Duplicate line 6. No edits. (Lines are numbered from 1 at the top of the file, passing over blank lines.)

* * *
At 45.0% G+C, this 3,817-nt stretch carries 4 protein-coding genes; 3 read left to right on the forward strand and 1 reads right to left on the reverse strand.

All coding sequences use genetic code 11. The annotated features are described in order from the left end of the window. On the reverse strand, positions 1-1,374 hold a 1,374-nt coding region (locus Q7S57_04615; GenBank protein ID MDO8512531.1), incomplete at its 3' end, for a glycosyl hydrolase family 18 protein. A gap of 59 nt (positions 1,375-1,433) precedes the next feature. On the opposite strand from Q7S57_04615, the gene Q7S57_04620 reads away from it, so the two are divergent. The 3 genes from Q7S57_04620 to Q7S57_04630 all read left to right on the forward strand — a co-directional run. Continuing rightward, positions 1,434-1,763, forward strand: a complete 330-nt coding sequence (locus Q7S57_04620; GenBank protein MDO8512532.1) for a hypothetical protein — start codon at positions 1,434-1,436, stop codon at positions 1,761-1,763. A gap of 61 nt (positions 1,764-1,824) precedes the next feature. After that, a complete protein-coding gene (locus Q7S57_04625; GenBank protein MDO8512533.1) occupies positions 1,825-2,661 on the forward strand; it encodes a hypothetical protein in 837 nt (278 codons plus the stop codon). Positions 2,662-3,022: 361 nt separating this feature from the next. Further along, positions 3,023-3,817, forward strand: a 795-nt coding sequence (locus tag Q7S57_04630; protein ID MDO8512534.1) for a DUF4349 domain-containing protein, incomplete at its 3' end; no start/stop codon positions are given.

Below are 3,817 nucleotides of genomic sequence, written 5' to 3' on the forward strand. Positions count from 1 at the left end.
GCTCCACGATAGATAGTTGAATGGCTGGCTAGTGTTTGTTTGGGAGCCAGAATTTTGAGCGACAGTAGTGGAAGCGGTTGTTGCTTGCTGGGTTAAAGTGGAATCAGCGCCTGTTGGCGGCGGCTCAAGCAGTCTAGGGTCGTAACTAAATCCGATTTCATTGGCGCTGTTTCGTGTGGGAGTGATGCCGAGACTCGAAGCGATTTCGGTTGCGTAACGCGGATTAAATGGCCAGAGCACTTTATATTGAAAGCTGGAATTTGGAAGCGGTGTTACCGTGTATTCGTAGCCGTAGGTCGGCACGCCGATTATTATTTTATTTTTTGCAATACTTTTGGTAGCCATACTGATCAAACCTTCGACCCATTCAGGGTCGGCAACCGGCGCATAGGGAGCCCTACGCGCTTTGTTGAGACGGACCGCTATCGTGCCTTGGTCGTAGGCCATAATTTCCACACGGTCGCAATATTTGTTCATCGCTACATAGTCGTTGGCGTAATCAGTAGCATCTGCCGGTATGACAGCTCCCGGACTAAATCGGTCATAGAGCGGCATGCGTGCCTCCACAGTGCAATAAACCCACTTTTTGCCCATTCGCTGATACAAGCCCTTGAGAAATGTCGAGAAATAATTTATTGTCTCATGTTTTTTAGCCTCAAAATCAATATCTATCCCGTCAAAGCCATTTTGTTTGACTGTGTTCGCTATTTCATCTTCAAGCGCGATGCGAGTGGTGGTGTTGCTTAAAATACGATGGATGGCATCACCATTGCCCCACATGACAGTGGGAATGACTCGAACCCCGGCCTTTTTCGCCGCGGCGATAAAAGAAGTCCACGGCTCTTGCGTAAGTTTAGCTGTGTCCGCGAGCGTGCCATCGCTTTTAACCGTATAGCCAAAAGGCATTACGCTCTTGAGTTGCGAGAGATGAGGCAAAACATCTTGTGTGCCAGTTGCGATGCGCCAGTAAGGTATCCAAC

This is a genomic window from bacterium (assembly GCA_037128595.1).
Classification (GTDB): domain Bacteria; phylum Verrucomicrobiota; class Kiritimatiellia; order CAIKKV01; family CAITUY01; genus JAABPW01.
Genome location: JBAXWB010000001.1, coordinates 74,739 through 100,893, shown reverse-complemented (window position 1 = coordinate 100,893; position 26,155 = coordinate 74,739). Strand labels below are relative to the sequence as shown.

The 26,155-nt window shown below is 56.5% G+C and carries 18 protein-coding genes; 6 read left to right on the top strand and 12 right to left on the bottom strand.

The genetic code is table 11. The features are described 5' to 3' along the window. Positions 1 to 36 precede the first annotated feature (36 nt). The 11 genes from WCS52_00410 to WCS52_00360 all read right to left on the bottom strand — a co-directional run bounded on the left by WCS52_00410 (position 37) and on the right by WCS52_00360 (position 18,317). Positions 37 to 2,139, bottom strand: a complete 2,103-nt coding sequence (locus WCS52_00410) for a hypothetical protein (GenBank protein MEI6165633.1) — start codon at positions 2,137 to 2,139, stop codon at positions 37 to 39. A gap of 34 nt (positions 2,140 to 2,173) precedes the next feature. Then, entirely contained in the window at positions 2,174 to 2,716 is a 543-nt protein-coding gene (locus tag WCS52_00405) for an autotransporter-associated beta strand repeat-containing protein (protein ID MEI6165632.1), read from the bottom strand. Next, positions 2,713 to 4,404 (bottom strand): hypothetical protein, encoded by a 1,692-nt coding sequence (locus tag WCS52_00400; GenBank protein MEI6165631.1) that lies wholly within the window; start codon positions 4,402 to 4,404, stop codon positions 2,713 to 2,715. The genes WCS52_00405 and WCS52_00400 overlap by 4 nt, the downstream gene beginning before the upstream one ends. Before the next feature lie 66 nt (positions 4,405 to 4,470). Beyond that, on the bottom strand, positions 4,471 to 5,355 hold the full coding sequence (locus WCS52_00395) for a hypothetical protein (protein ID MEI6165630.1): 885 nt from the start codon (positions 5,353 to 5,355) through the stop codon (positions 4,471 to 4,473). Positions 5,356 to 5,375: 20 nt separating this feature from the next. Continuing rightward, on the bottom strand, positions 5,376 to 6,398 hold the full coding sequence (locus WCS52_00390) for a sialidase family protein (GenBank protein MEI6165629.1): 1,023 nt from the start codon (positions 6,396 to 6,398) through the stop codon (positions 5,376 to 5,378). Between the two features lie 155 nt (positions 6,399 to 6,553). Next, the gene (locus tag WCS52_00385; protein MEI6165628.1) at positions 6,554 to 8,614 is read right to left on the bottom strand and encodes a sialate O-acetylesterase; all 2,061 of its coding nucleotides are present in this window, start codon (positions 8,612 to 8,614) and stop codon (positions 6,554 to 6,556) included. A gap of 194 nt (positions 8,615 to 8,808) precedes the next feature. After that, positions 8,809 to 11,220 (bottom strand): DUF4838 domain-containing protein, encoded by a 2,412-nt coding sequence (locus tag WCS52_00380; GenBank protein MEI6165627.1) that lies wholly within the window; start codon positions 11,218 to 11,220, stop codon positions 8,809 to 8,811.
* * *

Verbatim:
Classification (GTDB): domain Bacteria; phylum Verrucomicrobiota; class Kiritimatiellia; order CAIKKV01; family CAITUY01; genus JAABPW01.